The wide world of testing equipment is something that is not always discussed in PCB design courses or online resources. If you’re designing a prototype power system, then eventually you will need to test its power output, stability, input/output range, and power conversion efficiency. The power output, conversion efficiency, and regulation capability at low load can all be tested with an electronic DC load. This device plugs into the output from your power system and it functions like a programmable power sink. Here’s how these systems work.
What is an Electronic DC Load?
When testing the capabilities of a power system, a load must be connected to the output. Rather than using precision resistors, an electronic DC load enables programmable DC power delivery and limiting in an electronic unit. An electronic DC load is a versatile instrument that can also be used to test batteries, solar panels, and any other components in power systems that are involved in power delivery.
These systems have a bench power supply form factor as shown above, and they typically connect to a wall outlet. AC versions of electronic loads are also available.
The key to using an electronic DC load is to select the correct operating mode for your particular application.
Constant Current (CC) Mode
In this mode, the unit adjusts its equivalent DC resistance in order to ensure a constant current is received at the input, regardless of the voltage output from the DUT. This would commonly be used for testing battery discharge currents, measuring current limiting from a power system or active protection circuit, or a power regulator running in constant current mode.
The current value set in constant current mode is essentially an input current limit. By adjusting the value of the target voltage and maintaining constant current at the inputs, the power delivered from the DUT can be measured; this would just be the product of the DUT’s output current and the voltage limit set of the DC load’s front panel.
Constant Voltage (CV) Mode
In constant voltage mode, the system is setting a maximum input voltage limit for the DUT, and the DUT is sourcing variable current into the unit. By adjusting the current setting in CV mode, the equivalent DC resistance also adjusts so that the DUT can only source that level of current. During the test, the DC load maintains a constant voltage across its terminals, irrespective of the current drawn.
This mode is useful for testing voltage regulators or power supplies that need to maintain a specific output voltage under varying load conditions. This is the most common form of testing with an electronic DC load.
Constant Resistance (CR) Mode
In this mode, the DC load simulates a fixed resistance value while the input power (voltage and current) are allowed to vary. In this mode, the DUT output is being adjusted by the user or automatically; the voltage can be set by the user and the current converges to the value determined by Ohm’s law, or vice versa. This mode is useful for simulating real-world resistive loads, like heaters or bulbs.
Constant Power (CP) Mode
The electronic DC load attempts to maintain a constant power draw in this mode. This mode is similar to CR mode in terms of how the voltage and current inputs adjust. By setting the power draw to a specific value, the DUT can be used with manual voltage adjustment, and the current will adjust to ensure that the power (P = VI) remains constant. This mode would be used to test devices like solar panels, where the output power might be of primary interest.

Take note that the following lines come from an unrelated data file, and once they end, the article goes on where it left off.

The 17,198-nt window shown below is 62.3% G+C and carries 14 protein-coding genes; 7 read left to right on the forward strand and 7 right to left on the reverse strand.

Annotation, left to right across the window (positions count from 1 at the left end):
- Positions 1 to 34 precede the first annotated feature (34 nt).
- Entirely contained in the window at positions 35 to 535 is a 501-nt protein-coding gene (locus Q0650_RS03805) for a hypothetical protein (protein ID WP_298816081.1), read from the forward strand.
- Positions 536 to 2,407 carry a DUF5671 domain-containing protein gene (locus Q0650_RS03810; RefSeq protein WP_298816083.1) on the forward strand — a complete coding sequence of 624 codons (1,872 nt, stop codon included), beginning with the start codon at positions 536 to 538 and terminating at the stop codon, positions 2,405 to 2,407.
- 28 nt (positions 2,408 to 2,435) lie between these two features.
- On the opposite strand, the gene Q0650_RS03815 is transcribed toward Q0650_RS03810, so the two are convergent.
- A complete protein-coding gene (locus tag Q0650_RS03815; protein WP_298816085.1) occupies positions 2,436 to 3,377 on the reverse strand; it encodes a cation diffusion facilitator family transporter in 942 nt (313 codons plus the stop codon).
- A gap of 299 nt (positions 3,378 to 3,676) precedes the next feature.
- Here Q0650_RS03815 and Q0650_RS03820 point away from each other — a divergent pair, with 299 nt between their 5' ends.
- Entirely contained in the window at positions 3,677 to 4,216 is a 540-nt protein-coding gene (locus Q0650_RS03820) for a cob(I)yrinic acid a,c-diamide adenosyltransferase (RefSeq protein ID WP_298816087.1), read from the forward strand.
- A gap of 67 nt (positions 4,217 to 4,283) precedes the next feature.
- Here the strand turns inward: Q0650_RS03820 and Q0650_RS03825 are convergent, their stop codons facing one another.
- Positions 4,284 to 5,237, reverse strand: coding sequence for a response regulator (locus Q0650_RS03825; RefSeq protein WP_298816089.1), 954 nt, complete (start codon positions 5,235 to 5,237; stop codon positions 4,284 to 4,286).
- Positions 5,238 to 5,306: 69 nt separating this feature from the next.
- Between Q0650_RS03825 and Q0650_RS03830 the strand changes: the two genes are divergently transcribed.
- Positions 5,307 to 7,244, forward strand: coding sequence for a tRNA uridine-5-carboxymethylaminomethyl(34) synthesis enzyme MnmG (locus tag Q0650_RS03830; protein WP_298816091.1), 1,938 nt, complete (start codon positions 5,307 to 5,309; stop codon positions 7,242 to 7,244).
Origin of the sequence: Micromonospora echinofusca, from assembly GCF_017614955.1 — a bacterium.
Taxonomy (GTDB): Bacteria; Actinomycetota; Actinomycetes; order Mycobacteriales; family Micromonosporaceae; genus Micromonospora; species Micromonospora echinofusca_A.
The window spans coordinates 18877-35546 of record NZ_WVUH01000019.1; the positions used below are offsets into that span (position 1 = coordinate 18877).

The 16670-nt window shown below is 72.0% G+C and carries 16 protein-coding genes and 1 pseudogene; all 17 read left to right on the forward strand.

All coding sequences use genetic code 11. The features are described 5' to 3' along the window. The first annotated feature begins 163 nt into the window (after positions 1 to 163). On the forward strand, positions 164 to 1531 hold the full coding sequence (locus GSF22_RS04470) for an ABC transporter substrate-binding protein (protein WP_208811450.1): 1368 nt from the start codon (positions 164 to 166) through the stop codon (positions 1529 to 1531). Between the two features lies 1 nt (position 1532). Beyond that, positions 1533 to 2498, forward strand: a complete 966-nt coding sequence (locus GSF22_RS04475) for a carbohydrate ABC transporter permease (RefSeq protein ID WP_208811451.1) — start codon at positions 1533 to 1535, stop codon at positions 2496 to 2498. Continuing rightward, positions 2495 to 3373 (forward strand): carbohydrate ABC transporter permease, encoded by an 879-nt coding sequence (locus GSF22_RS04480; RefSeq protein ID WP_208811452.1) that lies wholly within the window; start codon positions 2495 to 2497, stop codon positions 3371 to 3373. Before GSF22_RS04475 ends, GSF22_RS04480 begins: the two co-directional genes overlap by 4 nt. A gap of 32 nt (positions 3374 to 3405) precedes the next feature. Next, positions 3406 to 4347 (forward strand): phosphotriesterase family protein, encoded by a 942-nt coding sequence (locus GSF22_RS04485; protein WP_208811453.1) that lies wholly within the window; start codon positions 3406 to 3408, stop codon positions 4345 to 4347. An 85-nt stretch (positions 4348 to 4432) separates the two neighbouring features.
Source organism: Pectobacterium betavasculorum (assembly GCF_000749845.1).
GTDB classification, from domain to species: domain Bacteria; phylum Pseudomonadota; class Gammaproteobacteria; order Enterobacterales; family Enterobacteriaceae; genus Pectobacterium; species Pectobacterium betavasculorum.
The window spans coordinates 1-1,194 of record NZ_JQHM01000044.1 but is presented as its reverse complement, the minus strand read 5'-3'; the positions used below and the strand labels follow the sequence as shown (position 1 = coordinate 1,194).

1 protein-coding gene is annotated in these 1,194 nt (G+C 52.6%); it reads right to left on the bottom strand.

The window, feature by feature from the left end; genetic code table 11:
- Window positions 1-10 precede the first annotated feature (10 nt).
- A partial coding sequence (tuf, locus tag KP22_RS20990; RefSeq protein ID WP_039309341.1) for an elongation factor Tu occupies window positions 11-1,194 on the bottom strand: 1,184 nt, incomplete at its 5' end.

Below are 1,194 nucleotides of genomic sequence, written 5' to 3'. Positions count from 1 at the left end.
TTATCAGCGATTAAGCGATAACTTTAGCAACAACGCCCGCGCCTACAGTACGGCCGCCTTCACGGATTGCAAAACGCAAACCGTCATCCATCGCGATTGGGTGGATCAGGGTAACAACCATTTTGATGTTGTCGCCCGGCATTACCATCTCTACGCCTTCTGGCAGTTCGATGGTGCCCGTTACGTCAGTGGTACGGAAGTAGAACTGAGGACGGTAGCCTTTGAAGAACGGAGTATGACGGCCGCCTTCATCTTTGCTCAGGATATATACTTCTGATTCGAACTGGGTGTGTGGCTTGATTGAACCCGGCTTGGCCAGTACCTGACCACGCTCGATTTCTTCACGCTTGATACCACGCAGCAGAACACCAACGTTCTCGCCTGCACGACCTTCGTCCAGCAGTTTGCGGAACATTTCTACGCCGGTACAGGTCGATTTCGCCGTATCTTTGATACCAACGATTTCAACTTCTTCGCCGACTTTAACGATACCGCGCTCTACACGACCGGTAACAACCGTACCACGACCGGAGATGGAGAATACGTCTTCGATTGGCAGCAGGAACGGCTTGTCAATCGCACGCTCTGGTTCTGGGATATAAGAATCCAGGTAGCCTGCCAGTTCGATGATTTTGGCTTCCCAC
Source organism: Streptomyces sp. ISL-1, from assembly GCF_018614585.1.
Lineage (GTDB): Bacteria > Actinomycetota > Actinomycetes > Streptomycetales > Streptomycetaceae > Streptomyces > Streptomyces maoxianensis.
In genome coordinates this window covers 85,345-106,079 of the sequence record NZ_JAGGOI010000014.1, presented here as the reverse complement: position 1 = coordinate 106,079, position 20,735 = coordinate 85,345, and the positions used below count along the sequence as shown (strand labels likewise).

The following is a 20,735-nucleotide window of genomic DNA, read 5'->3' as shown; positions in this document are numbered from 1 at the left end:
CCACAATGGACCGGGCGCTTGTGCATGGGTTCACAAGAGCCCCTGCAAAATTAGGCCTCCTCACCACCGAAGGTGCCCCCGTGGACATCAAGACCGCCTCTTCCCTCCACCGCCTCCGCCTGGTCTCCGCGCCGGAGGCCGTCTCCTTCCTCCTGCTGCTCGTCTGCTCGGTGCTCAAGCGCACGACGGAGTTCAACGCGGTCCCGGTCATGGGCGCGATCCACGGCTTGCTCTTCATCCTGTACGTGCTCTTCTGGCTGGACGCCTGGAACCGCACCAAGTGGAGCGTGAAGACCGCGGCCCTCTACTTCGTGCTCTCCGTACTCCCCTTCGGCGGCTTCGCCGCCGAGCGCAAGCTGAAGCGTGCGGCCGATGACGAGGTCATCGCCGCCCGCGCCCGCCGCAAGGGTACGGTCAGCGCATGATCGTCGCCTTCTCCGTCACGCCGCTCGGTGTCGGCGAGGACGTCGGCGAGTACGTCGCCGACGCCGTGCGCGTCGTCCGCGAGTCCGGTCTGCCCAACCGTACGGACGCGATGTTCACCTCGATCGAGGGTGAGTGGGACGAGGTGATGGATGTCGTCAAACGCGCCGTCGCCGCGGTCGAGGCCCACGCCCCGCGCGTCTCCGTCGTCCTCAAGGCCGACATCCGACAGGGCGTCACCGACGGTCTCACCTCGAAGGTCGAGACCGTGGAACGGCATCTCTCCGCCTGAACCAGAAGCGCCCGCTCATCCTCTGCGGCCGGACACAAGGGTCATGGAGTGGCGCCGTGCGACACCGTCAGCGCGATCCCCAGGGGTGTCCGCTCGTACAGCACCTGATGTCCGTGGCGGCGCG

Transient Mode (or Dynamic Mode)
This mode allows the DC load to alternate between two preset levels at a rate defined by the user. This mode is used to simulate how a power supply can respond to sudden changes in loading, as well as how the DUT responds to these changes.
Short Circuit Mode
In this mode, the DC load simulates a short circuit condition by drawing a very high current. In other words, it provides a highly reliable simulation of a very low resistance load. This would be used to measure short circuit discharge rates, such as from a solar cell or battery. It can also be used to test short-circuit protection features or thermal protection features in a power supply.
In addition to these modes, modern electronic DC loads come with various features like over-voltage protection, over-current protection, over-temperature protection, and more. These features ensure safe operation and provide additional diagnostic tools when testing power supplies and other devices.
When testing the capabilities of a power system, an electronic DC load should be used in conjunction with other measurements. This will allow determination of stability, efficiency, and noise on a single bench. The other equipment needed for these measurements are an oscilloscope (monitoring output voltage) and a multimeter (monitoring input power). Using an input regulated power supply is also helpful for limiting the input voltage/current is helpful for preventing damage to the regulator as it nears short circuit conditions.
Power supply test setup with an electronic DC load and two precision multimeters.
After you test your power system with an electronic DC load, you can implement any design changes and verify these in simulation with the complete set of system analysis tools from Cadence. Only Cadence offers a comprehensive set of circuit, IC, and PCB design tools for any application and any level of complexity. Cadence PCB design products also integrate with a multiphysics field solver for thermal analysis, including verification of thermally sensitive chip and package designs.